5.  Choir of Trinity College, Cambridge:  I guess I just really dislike Stephen Layton (also the director of Polyphony), but this is another joke.  I’m always skeptical about including collegiate groups among lists of great ensembles.  Membership turns over every couple years, the repertoire is almost always second-rate (in this case, lots of High Anglican dreck), and it’s difficult to imagine those public school kids pushing their conductors in the direction of something that changes the ultra-privileged air these groups invariably give off.  BUT...I have no idea about them before Layton....their previous director, Richard Marlow, had much better taste in music.  And before him came Raymond Leppard, who was perhaps a better musicologist than conductor.  But still...

6.  Wells Cathedral Choir: Never heard them, and I don’t expect much.

7.  Collegium Vocale Gent: Finally, a non-Brit choir (Belgian, to be precise).  Their longtime director, Phillipe Herreweghe, is the period performance conductor for people who hate period performance.  He shies away from ugly sounds and gets a purely blended sound out of his chorus that is gorgeous in of itself.  His approach works very well in some French music, and (sometimes) in Bach.  The rest is less convincing.  After lots of listening, you’d be forced to conclude that there are a couple groups that are even better than them in Bach.  

8.  Accentus: THIS is the chorus that should be #1!  It’s a daring, visionary organization that takes on projects no other ensemble has the nerve to touch.  The conductor, Laurence Equilbey, learned her trade from Eric Ericson, probably the greatest choral conductor of the 20th century.  After returning to France, she created an organization that sings everything from established repertoire to new music to transcriptions of orchestral music (and those transcriptions are really incredible).  It’s the only choir in the world whose CD’s I always look forward to hearing.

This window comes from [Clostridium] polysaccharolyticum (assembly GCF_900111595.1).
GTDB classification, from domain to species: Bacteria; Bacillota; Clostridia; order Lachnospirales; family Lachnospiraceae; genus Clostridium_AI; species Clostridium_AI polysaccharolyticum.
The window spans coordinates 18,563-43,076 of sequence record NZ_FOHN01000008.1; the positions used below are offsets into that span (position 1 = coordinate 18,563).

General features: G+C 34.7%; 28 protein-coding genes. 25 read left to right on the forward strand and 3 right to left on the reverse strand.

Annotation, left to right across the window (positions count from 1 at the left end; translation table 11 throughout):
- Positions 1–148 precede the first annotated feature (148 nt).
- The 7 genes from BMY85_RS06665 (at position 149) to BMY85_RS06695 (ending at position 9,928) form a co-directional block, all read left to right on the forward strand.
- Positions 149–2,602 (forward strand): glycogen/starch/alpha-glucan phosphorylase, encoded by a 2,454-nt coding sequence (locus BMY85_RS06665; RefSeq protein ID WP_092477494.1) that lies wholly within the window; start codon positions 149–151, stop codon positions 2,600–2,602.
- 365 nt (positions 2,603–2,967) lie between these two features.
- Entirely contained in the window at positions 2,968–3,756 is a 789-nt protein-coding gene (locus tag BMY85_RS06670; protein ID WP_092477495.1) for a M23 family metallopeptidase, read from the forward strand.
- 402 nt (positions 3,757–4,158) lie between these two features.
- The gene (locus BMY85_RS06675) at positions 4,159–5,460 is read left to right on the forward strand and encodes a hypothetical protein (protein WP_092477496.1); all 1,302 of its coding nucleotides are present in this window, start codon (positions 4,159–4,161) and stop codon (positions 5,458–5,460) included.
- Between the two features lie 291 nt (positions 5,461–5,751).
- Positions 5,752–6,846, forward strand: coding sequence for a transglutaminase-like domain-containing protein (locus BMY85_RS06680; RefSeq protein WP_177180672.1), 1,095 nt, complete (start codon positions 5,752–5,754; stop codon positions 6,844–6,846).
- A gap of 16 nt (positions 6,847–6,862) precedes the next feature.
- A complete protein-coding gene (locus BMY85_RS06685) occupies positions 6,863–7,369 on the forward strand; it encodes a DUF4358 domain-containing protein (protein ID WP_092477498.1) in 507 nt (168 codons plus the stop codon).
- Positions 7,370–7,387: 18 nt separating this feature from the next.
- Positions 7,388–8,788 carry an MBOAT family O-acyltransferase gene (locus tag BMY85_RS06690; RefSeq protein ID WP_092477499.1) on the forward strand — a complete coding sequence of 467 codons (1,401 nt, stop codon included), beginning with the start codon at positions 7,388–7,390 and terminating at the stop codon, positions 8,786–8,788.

9.  RIAS Kammerchor: A ‘very serious’ German radio chorus for ‘very serious’ music lovers.  Seriously though, the virtuosity is undeniably jawdropping.  Only a professional organization with huge public subsidies could do the kind of work they do, and who knows how long they can keep that going.  Groups like them are the antithesis of Polyphony and the Dale Warland Singers: lots of ‘difficult’ music designed partially to intimidate the uninitiated.  And they are also Rene Jacobs's choir of choice, and a musician as imaginative as Jacobs has to know something. Still, if you’re going this route, why not another half-dozen other virtuosic German groups that sing music just as seriously?